A landmark ruling in The Hague could effectively knock down China's territorial claim to the South China Sea, including its myriad of islands, atolls, reefs and shoals.
The Permanent Court of Arbitration is today due to hand down its decision on a case brought by the Philippines in 2013 under the UN Convention on the Law of the Sea (UNCLOS).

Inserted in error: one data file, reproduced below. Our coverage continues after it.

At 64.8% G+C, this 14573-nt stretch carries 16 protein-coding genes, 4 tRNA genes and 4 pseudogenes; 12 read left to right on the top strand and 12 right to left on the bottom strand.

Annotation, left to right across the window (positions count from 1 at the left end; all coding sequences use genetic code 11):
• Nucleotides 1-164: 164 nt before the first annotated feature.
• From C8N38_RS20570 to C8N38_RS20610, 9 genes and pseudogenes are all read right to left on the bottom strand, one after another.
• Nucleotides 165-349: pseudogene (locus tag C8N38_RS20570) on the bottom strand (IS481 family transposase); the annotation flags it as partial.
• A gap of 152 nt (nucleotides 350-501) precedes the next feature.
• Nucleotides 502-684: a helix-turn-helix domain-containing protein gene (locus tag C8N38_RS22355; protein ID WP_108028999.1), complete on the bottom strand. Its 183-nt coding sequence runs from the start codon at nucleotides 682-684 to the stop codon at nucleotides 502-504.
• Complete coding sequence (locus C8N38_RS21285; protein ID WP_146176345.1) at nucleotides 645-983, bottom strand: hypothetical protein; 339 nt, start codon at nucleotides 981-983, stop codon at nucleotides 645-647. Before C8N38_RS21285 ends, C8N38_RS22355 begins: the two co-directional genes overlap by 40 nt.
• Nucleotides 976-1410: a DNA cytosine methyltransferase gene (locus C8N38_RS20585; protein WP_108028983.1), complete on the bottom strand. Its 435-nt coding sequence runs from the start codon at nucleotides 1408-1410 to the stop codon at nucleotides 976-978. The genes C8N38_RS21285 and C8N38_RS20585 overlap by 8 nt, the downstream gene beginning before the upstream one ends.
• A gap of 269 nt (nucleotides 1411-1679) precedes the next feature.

The South China Sea covers 3.5 million square kilometres of water and stretches between China, Taiwan, the Philippines, Vietnam, Cambodia, Thailand, Singapore, Malaysia, Brunei and Indonesia.
About $5 trillion in ship-borne trade passes every year though the energy-rich, strategic waters of the South China Sea, which holds rich oil, gas and fishing resources.
Disputes over various islands and maritime features have festered for years, and today's decision could have far-reaching implications for international trade and diplomacy.